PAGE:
Surrounding the theory of elective, conditional velayat-e faqih and the elected supreme leader’s oversight: this is a young theory, which has not been adopted with much enthusiasm among the jurists in traditional Shiite domains. Its supporters are often found amongst intellectuals and political activists. From an Islamic jurisprudential perspective, two of the principles of this theory are subject to debate: one, the requisite of jurisprudential supremacy of the overseer, and two, the assumption of Islamic jurisprudential capability in such spheres as management, politics and social planning. The second point has not been subjected to much scientific analysis and debate among the jurists and religious scholars. The fact that every act, be it individual or social, must be according—or at least, not be contradictory—to Islam, can be assured through consultation with an advisory panel such as the council in charge of supervising compliance with Islam (hey-at-e nezarat-e mojtehedat) in the conditional (Mashrooteh) Constitution or the Guardian Council (Showra-ye Negahban) in the Preamble to the Constitution of the Islamic Republic, and does not necessarily require supreme oversight or velayat-e faqih. In any event, a number of contemporary jurists, including Ayatollah Montazeri have stated positions surrounding this theory. The author believes that both issues pivot on a more basic understanding, and that is the general expectation from religion, or more aptly from the Islamic jurisprudence. Neither the jurisprudential supremacy is the requirement for social management, nor can one expect the Islamic jurisprudence to supply the required insight for managing the society. Therefore, the jurisdiction principle in the aforementioned theory is (insufficient or) incomplete.

The conclusion arrived in the above, means that velayat-e faqih, be it of religious or civil order, appointive or elective, absolute or conditional, lacks any credible religious basis for its operation in the political sphere. The jurists who have accepted certain types of velayat-e faqih have in fact researched the matter with a preconceived expectation from the religion, prior to either reasoning through, or testing their specific hypothesis. They have assumed that a complete religion must have provided a specific and constant model for managing the public policy—additionally, without assuming political power, establishing the religion is annulled; the purpose for establishing the religion is to execute the edicts of the Islamic law (shari’a); for this purpose, only jurists are qualified; hence, founding a religious governance in the sense of velayat-e faqih is necessary, or even inevitable.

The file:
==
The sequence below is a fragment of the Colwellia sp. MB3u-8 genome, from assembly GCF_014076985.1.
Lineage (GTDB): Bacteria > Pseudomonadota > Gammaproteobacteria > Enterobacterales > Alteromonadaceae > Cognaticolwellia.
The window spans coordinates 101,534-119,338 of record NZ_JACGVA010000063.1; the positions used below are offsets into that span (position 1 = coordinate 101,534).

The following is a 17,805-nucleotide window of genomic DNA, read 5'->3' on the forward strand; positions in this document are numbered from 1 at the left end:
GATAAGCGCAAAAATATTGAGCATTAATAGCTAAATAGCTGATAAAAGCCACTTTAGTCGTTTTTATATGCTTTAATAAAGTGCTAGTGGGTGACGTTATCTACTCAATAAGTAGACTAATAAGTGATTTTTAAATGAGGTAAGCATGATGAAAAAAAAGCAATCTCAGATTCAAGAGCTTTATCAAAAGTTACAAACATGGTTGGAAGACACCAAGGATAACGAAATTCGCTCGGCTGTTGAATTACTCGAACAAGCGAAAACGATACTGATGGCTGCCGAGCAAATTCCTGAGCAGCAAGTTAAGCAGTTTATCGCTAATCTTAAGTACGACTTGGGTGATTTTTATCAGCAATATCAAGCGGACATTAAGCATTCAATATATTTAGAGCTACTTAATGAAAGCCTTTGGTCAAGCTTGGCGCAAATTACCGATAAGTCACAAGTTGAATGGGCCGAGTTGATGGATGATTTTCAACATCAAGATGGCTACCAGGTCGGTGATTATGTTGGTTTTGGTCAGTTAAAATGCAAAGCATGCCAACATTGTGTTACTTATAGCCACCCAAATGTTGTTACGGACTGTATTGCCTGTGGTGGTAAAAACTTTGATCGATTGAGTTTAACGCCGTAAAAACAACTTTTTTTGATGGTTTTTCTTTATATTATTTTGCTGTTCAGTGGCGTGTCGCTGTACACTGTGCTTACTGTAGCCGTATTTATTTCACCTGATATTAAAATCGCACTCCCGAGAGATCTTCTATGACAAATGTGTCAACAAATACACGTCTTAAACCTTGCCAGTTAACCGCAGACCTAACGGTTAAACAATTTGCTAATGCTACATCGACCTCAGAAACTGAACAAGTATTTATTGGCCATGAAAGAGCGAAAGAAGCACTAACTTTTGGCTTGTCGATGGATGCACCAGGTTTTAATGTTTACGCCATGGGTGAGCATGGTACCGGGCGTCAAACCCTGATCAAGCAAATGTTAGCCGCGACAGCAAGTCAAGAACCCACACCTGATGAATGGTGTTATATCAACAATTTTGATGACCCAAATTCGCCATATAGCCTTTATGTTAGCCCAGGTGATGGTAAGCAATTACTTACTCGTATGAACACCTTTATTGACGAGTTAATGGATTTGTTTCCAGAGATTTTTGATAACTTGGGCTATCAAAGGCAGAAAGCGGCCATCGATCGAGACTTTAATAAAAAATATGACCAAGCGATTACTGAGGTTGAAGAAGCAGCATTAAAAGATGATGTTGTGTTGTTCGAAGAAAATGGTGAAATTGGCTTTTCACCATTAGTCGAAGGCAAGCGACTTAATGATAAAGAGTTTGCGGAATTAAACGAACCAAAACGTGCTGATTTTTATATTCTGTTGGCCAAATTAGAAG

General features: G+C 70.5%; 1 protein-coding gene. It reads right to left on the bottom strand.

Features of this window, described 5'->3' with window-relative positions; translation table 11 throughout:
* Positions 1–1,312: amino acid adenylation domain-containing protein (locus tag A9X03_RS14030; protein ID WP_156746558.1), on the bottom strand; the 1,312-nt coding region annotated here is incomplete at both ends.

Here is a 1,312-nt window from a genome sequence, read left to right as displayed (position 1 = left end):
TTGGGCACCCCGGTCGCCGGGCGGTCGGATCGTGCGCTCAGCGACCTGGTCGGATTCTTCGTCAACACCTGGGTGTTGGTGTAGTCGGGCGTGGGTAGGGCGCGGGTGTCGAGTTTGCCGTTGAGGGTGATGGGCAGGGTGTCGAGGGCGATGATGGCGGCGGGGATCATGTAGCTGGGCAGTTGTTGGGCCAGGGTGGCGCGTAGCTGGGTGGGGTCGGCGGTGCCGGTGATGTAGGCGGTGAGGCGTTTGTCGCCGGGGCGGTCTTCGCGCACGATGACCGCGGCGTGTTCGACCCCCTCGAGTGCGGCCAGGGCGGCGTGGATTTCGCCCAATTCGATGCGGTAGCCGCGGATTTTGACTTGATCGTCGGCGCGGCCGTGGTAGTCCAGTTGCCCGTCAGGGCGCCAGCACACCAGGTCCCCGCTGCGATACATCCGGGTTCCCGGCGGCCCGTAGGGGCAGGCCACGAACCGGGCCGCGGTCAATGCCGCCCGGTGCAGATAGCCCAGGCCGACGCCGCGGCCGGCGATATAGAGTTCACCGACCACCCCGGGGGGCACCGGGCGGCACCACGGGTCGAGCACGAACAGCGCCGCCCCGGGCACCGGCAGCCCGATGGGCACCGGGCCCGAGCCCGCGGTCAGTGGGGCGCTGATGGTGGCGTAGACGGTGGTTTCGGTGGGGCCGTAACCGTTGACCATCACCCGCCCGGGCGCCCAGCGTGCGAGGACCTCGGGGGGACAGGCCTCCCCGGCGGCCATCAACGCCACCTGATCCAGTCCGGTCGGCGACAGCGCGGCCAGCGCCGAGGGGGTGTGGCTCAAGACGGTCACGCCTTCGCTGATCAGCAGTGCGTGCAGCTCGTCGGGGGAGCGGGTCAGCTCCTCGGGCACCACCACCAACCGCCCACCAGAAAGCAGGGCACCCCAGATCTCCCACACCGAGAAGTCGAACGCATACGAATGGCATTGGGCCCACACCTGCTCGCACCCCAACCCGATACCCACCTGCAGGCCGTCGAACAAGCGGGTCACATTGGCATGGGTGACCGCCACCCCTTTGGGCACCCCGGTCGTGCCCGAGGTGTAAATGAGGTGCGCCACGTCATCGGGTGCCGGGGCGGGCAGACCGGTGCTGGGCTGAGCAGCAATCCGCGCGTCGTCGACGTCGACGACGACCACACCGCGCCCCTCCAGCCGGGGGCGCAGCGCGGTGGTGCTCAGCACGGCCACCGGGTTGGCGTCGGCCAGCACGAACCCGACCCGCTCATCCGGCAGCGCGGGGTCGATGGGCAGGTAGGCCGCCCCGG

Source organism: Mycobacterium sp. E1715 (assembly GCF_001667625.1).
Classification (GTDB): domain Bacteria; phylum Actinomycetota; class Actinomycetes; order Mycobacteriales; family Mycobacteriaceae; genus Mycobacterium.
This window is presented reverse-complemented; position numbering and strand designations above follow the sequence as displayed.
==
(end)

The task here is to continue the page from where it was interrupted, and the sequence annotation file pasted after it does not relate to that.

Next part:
Referring to the context of the Islamic religion, Koran, conduct of the prophet and the Shiite Imams show that: (19)

1. Islam is not limited to the individual’s relation with God—it also includes the social domain. The social edicts of Islam are also not limited to ethical guidance and abstemious decrees; they also include requirements to act upon.

2. The Islamic society is not compatible with all politics. It has clearly declared certain political settings to be illegitimate, and has forbidden Moslems to reflect such policies.

3. In the collective teachings of Islam, its general concepts and social protocols, one can extract one specific or tens of other general political models, none of which would be illegitimate and none of which alone would suffice for a complete political system with all of its necessities and specifics. In other words, Islam does not offer a specific and constant model for managing the politics of all societies, and far be one for all times (i.e. Islam does not provide a blueprint for a universal government).

4. Avoiding such details in Islam is due to the fact that they are variables. The religion, which claims to be constant—beyond place and time—would be subjected to change, if it were to take on transitional matters. Additionally, Islam acknowledges that human faculties are capable of finding appropriate solutions in these fields. In other words, politics is a matter of intellect, and the ability to reason is a human trait. It is true that a pious individual must satisfy the requirements of his religion in all of his interactions, but acting in accord with the general principles and common protocols of religion does not negate the fact that politics is a human endeavor requiring political wisdom.

5. One cannot expect to find knowledge of politics, economy, management and sociology in the Islamic jurisprudence. At the same time, one cannot do away with the body of constitutional, commercial, criminal and other laws. The Islamic jurisprudence provides a legal framework in such branches of law as the constitutional law, law of commerce, civil and criminal law and the likes. Branches of law cannot be expected to provide political and economical planning. Although, legal council is indispensable in a variety of fields, entrusting management, economy, commerce, politics and a whole host of other specialized activities to lawyers would not produce an optimum result. Velayat-e faqih has risen out of a sort of false expectation from the Islamic jurisprudence.